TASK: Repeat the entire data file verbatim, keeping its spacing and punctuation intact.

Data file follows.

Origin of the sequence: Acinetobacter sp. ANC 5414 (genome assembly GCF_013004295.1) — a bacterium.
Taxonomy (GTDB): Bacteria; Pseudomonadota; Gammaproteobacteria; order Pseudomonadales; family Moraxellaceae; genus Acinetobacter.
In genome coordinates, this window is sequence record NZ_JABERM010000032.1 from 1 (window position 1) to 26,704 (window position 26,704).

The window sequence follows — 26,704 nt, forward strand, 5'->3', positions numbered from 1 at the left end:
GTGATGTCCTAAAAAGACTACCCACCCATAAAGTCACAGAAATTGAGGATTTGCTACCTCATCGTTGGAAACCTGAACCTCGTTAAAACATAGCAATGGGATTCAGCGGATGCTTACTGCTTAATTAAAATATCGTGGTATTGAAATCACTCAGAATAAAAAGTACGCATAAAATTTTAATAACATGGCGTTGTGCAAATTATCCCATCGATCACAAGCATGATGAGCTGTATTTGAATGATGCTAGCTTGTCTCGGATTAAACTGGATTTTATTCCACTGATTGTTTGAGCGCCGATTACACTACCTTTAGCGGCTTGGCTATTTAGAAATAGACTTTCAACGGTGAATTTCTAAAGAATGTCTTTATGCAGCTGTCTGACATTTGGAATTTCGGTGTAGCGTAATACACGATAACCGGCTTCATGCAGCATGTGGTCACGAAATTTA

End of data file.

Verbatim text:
Origin of the sequence: Acinetobacter sp. ANC 5414 (genome assembly GCF_013004295.1) — a bacterium.
Taxonomy (GTDB): Bacteria; Pseudomonadota; Gammaproteobacteria; order Pseudomonadales; family Moraxellaceae; genus Acinetobacter.
In genome coordinates, this window is sequence record NZ_JABERM010000032.1 from 1 (window position 1) to 26,704 (window position 26,704).

The window sequence follows — 26,704 nt, forward strand, 5'->3', positions numbered from 1 at the left end:
GTGATGTCCTAAAAAGACTACCCACCCATAAAGTCACAGAAATTGAGGATTTGCTACCTCATCGTTGGAAACCTGAACCTCGTTAAAACATAGCAATGGGATTCAGCGGATGCTTACTGCTTAATTAAAATATCGTGGTATTGAAATCACTCAGAATAAAAAGTACGCATAAAATTTTAATAACATGGCGTTGTGCAAATTATCCCATCGATCACAAGCATGATGAGCTGTATTTGAATGATGCTAGCTTGTCTCGGATTAAACTGGATTTTATTCCACTGATTGTTTGAGCGCCGATTACACTACCTTTAGCGGCTTGGCTATTTAGAAATAGACTTTCAACGGTGAATTTCTAAAGAATGTCTTTATGCAGCTGTCTGACATTTGGAATTTCGGTGTAGCGTAATACACGATAACCGGCTTCATGCAGCATGTGGTCACGAAATTTA